How to count the number of lines in a file?

Count Number Of Lines

There are numerous ways to count the number of lines in a file in Linux. We’ll go over some of the quickest ways to achieve this task and get the line count.

Ways to Count the Number of Lines in a File

Let’s start with the most common and move to some more uncommon but also useful methods of counting lines in Linux.

1. Using the wc command

The easiest way to count lines in Linux is with the use of the wc (word count) command. That’s because the command is created with the purpose of counting lines and words in files.

wc -l filename
Wc Command
using wc Command

2. Using the grep command

Grep filter searches a file for a particular pattern of characters and displays all lines that contain a specific pattern. Grep is short for global regular expression print.

grep --regexp="$" --count filename

‘$’ in regular expression is used for signifying the end of a line. –count is used to count the number of lines that match the pattern. This command matches end of line of prints the count.

Grep
using grep

3. Using the awk command

We recently covered the awk command in our previous tutorial. The number of records (NR) can be printed in the END section to get the number of lines in a Linux file.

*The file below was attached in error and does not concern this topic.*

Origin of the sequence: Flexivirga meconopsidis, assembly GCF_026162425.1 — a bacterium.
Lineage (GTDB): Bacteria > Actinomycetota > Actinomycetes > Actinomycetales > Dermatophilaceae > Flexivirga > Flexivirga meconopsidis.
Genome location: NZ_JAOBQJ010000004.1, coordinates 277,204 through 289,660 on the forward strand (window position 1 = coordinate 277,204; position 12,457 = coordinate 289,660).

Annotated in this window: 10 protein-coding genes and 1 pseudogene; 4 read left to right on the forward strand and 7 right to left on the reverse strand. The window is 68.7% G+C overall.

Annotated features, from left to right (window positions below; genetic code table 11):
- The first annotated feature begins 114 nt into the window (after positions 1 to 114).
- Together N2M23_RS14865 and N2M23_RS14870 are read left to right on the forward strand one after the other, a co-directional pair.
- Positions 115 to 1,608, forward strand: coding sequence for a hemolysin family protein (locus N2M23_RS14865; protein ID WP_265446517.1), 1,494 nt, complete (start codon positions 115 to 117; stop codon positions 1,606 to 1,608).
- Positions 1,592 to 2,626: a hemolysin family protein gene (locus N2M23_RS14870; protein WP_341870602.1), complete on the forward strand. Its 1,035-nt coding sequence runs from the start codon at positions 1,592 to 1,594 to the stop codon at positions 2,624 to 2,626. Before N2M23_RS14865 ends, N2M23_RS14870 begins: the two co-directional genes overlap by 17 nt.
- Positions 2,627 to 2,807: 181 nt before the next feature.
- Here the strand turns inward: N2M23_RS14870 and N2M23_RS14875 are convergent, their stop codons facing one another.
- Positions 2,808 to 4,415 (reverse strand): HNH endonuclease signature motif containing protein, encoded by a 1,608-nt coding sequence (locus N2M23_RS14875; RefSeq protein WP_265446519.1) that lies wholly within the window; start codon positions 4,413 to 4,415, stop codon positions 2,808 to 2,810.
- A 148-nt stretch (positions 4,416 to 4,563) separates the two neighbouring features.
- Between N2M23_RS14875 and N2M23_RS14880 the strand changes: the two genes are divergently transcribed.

awk 'END { print NR }' filename 
Using Awk Command
using awk command

4. Using the sed command

sed is a tool used for editing files. Sed is primarily used for replacing/deleting/ adding text to a file. However, it can also be used for counting the number of lines in a file.

sed -n $= filename
Using Sed Command to count the number of lines in a file
using sed command

5. Using a Perl Script to Count Lines

Perl officially stands for “Practical Extraction and Reporting Language”. Perl, much like bash is also a scripting language.

perl -lne 'END { print $. }' filename 
Using Perl Command
using perl command

6. Using while loop

While loop in shell scripts can also be used to count the number of lines. Using the while loop to count the number of lines in file will give a little ego boost to the programmer within you.

count=0
while read
do
  ((count=$count+1))
done <file.txt
echo $count
Using While Loop
using while loop

The loop reads standard input line by line and increases the variable count each time. Due to redirection (<file.txt after done), standard input for the loop is from file.txt

Conclusion

These are several ways to count the number of lines in a file in Linux. Using wc is the easiest and trivial way to achieve this. Another factor to consider is the time that each of these commands takes to count the number of lines. Time becomes an important aspect if the file is too voluminous and contains millions of lines. If you are interested in knowing about the performance of each command in terms of time taken, check this answer on StackOverflow